James M. Cain's hard-boiled novel "Double Indemnity" was made into a film in 1944 and into a play in 2011. The play gets its San Diego premiere this summer at the Old Globe Theatre.

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Emergence Of A Noir Style

During the 1930s, American detective fiction developed into what would come to be termed “hard-boiled."

These hard-boiled tales often found a home in the cheap pulp magazines famous or infamous for their lurid covers. In magazines like "Black Mask," you could find Dashiell Hammett's "The Maltese Falcon," which introduced the iconic anti-hero private eye, Sam Spade.

In an Old Globe press release about Cain, the author is described in this way: "Then along came James M. Cain — the man who transformed hard-boiled detective fiction into something even darker. Cain denied belonging to the hard-boiled or any other school of writing. And while his work clearly owes a debt to those writers, he also turned their structure on its head. Cain wrote “inverted” detective stories, stories in which the reader follows not a flawed yet heroic investigator, but rather the decidedly un-heroic criminal who is trying to outwit him. Cain’s work marked a shift in the genre: from detective fiction to crime novel, from hard-boiled to noir."

Noir cinema was inspired by this hard-boiled fiction of the 30s and 40s, and stylistically influenced by German Expressionism. More recently, it has been adapted to the stage by David Pichette and R. Hamilton Wright. The play draws more directly from Cain's book than the film did. The film, scripted by Billy Wilder and Raymond Chandler, a hard-boiled novelist in his own right. The film spun the tale in a slightly different direction but Cain apparently liked the changes the film made to his story.

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Cain’s novel “Double Indemnity” was famously adapted into a 1944 film starring Barbara Stanwyck, Fred MacMurray and Edward G. Robinson.

Early in the film's open Walter (renamed Neff rather than Huff as in the novel) informs us: "Yes I killed him. Killed him for money, for a woman. I didn’t get the money and I didn’t get the woman."

That pretty much sums up noir. There’s always a dame, there’s always murder, and no one lives happily ever after. Billy Wilder’s “Double Indemnity” defined the film genre. It had dialogue that crackled with sexual electricity, it had a ruthless and seductive femme fatale in Stanwyck, and it boasted glorious black and white photography. It was a dark, shadowy world that reflected an even darker sense of amorality.

Here's the trailer from the 1944 film adaptation of Cain's book.

Trailer: 'Double Indemnity'

Developing A Noir Style For The Stage

These vivid noir films of the 40s and 50s were something that director John Gould Rubin simply could not ignore when he tackled the stage version of “Double Indemnity.”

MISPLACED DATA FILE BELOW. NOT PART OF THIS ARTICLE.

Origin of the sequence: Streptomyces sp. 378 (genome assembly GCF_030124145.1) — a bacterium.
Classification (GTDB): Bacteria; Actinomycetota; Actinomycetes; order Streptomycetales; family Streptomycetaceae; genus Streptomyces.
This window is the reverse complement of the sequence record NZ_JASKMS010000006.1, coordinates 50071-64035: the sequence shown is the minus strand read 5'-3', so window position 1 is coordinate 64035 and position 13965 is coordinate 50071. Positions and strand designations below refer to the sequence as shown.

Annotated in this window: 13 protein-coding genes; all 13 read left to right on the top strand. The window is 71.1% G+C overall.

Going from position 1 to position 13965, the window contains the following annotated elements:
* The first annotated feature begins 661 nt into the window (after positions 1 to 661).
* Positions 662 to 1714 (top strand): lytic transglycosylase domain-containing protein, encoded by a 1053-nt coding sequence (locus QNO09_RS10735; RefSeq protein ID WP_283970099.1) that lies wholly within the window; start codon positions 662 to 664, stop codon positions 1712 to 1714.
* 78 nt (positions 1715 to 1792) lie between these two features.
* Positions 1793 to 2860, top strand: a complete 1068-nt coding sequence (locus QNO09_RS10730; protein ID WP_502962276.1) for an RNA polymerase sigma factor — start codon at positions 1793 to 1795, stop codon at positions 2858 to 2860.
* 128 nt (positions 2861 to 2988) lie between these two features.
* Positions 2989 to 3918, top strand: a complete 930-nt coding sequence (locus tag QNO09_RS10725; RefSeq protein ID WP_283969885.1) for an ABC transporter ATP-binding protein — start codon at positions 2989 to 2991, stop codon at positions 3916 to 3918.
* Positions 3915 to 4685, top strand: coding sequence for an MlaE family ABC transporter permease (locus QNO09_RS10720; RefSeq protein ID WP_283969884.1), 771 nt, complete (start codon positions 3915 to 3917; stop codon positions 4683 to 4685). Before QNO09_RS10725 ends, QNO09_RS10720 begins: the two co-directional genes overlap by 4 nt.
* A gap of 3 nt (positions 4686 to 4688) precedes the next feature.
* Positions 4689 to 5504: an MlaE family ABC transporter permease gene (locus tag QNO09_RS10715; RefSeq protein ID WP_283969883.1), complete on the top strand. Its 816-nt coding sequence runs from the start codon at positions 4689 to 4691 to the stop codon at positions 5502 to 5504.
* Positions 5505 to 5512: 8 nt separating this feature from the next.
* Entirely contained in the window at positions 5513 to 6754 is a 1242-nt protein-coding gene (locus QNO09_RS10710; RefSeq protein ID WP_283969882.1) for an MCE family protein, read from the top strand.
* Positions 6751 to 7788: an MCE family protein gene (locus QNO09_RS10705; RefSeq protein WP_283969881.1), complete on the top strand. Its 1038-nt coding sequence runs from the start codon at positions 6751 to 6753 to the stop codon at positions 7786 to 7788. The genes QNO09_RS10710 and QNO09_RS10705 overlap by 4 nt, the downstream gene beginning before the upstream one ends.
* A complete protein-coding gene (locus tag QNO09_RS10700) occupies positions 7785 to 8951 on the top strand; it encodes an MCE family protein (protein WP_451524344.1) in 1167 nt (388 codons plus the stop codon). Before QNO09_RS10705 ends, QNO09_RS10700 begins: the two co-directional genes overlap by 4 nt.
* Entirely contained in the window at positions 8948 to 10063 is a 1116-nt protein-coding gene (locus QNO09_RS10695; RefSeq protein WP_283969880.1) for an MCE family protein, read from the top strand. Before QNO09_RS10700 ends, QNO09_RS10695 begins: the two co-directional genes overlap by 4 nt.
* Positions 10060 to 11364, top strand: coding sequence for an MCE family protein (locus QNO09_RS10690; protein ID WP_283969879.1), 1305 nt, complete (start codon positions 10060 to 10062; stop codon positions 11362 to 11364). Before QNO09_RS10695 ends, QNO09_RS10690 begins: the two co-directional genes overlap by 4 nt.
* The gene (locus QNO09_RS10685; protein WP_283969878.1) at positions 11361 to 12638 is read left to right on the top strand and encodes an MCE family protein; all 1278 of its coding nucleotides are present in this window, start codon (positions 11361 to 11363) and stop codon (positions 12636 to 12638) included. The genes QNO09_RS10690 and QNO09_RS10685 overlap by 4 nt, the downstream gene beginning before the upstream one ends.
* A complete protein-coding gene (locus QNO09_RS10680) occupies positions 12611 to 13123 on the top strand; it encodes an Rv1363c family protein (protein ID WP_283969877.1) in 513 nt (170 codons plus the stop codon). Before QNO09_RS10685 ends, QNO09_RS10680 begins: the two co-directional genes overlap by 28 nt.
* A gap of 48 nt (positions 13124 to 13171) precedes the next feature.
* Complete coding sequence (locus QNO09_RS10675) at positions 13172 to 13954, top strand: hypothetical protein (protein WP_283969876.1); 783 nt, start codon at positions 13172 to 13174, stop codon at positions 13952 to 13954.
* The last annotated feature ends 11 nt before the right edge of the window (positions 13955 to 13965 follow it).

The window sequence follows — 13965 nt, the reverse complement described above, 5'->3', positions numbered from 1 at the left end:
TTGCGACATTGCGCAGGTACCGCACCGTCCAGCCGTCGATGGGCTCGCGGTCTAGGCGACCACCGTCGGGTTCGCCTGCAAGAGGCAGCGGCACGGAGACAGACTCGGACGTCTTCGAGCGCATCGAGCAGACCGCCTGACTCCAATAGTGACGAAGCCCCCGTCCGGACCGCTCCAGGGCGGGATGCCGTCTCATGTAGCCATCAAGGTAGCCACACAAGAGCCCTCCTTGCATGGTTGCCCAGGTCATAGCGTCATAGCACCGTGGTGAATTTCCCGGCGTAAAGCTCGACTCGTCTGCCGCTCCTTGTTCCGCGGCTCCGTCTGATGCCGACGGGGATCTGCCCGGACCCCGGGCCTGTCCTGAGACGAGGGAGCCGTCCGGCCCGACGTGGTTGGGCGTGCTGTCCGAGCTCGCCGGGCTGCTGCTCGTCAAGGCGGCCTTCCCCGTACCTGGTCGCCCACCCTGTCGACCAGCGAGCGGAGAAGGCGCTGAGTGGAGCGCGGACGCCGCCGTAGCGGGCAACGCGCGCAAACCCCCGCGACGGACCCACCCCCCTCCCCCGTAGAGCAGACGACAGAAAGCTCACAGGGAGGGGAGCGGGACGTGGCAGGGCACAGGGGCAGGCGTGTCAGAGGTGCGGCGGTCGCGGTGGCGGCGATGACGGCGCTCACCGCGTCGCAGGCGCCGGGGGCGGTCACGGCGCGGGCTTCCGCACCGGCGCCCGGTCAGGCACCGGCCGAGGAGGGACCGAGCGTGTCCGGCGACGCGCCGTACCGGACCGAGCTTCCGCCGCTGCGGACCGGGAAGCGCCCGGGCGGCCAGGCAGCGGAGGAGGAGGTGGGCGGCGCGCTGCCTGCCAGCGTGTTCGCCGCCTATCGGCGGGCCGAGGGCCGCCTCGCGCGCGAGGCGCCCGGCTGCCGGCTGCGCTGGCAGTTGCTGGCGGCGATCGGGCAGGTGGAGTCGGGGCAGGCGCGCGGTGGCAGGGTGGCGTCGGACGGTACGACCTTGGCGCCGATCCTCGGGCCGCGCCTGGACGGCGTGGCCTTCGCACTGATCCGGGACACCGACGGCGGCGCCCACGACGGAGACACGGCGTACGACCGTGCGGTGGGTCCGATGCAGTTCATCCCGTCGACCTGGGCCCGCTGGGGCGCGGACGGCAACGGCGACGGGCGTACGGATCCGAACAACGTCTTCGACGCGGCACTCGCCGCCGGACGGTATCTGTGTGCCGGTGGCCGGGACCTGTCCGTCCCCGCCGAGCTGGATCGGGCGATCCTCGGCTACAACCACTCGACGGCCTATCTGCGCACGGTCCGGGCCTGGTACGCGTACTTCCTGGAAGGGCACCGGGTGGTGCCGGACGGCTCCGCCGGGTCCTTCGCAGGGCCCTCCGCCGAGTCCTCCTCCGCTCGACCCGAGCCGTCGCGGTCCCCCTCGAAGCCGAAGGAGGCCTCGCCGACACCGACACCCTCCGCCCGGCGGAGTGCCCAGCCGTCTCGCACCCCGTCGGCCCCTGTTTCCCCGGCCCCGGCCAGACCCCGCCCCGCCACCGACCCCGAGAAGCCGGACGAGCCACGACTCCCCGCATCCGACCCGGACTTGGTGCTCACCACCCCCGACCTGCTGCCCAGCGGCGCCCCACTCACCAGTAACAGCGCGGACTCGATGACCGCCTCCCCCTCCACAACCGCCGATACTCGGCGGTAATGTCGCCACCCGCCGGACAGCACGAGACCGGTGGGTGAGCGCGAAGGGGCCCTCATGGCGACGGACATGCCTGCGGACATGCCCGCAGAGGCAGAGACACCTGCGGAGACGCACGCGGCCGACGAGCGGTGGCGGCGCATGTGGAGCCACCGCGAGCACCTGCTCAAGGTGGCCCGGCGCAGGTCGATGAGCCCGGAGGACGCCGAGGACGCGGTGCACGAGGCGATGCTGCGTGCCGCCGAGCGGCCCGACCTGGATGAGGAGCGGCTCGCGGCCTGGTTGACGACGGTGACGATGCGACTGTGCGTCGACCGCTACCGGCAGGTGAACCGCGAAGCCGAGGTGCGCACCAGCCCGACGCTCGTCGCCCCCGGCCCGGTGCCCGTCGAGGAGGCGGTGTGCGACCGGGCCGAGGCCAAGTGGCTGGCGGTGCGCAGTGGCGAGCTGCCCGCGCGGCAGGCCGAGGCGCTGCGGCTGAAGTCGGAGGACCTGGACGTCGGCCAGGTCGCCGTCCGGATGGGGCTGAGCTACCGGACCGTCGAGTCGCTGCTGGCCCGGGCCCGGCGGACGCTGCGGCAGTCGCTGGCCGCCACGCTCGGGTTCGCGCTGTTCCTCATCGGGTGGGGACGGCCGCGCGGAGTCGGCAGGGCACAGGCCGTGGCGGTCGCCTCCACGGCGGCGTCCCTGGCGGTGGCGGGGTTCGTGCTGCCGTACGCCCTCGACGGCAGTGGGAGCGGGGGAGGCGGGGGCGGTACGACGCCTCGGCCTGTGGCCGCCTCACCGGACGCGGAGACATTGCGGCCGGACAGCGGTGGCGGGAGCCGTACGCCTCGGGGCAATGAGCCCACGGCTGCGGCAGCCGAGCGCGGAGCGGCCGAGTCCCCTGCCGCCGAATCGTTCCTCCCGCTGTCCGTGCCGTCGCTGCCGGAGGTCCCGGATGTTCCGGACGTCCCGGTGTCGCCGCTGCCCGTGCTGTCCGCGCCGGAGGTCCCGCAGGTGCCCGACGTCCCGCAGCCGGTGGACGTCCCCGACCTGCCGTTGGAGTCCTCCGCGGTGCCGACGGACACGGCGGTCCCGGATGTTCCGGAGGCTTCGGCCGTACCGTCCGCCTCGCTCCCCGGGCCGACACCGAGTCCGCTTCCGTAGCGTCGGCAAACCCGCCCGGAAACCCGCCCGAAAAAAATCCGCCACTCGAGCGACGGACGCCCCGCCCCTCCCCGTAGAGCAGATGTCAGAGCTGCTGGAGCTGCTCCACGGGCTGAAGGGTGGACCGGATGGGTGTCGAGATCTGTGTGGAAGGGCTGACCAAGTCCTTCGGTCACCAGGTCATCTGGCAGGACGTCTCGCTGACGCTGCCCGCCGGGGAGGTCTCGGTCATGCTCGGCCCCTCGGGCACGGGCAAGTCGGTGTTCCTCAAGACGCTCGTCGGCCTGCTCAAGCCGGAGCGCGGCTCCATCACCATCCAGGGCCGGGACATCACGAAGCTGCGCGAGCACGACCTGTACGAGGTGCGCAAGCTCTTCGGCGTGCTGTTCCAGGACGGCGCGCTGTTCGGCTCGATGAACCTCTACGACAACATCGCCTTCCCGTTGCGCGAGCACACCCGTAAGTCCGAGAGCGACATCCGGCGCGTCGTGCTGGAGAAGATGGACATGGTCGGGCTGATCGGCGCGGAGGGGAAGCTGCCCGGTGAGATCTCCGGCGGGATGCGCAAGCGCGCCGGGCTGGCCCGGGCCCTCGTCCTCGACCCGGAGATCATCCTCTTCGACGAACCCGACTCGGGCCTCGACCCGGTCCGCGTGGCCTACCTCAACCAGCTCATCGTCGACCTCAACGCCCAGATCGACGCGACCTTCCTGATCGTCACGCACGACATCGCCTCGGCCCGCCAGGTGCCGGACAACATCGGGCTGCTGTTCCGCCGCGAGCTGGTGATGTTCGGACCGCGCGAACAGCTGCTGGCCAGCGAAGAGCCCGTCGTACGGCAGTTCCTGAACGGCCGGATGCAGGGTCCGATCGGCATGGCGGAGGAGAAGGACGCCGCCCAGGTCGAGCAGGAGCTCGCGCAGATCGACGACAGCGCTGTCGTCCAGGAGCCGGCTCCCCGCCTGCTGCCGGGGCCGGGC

"I think what we struggled to do is to reference the genre, the noir genre, and more to the point our associative memories of it. And so we’ve played on those memories in the design of the show," said Gould Rubin.

The play is an adaptation of James M. Cain’s novel “Double Indemnity.” Insurance agent Walter Huff falls for the married Phyllis Nirdlinger. Together they murder her husband and make his death look like he died falling off a train so they can cash in on the policy’s double indemnity clause. Costume designer David Israel Reynoso understands that working in noir creates certain expectations.

"I think there’s a lot of, even sort of, a sense of fantasy that it evokes, a sense of sensuality that is represented, especially with the femme fatale," said Reynoso.

Reynoso’s costumes address that fantasy with some sexy designs but he also wanted the clothes to be grounded in reality.

"The strength and the impact of the piece is in the fact that this is happening to some genuine people," added Reynoso.

John Gould Rubin agrees: "I think it was crucial that they feel like, that there’s psychology, that they are real people, that they act from motivations that you can really articulate and that the actors can really feel like they are explicating and that they are living them."

The play’s being performed in the round with the audience looking down onto a stage mounted on a turntable that rotates. There are also four sliding scrims that box the actors into something that evokes a multi-dimensional movie screen. The scrims are made out of gauze-like fabric that can be transparent or have images projected on it.

"It is about planes of imagery," Gould Rubin explained, " So that you can have a scrim up above the action of the play and a scrim down below on one side of the action in the play and lighting in the action of the play, and those different planes of lighting are like a Caravaggio painting. We made an effort with the lighting to get that sense of atmosphere that you have like an emotional association with when you look at those movies."

The scenic design also strives for a cinematic style by being exceedingly flexible.

"There is one piece of furniture on the set that rotates on the turntable and that piece of furniture can be a car or it can be a train or it’s a hospital bed or a sofa, it converts to all these things," said Gould Rubin.

This allows the action to move seamlessly from one scene to another, and to keep Walter Huff onstage almost continuously so you feel the relentless motion pulling him in and down. Once the murder is committed, nothing can stop the consequences that follow. But the play also maintains a uniquely theatrical quality. When the characters smoke, they pantomime lighting up while smoke is projected on the scrims above them. Reynoso says this elicits an immediate response from the audience.

"You just sort of hear this kind of delight, people sort of chuckle to themselves and it sort of invites people to to be part of the fun of the play so it’s quite effective," Reynoso said.

It’s effective in making the audience fill in the details in ways that they would never be asked in a cinema. And that’s exactly what John Gould Rubin wanted.

"Yes I really hope that’s right," said Gould Rubin, "it’s to make the audience feel like their imagination’s engaged in the construction of the experience fully."

James M. Cain wrote “Double Indemnity” more than half a century ago but murder and seduction just never seem to go out of style.

"Double Indemnity" runs every night except Mondays through Sept. 1 at the Old Globe's 250-seat theater in the round, the Sheryl and Harvey White Theater.

Companion film viewing: "Double Indemnity" (1944), "Out of the Past," "The Lady From Shanghai," "The Postman Always Rings Twice"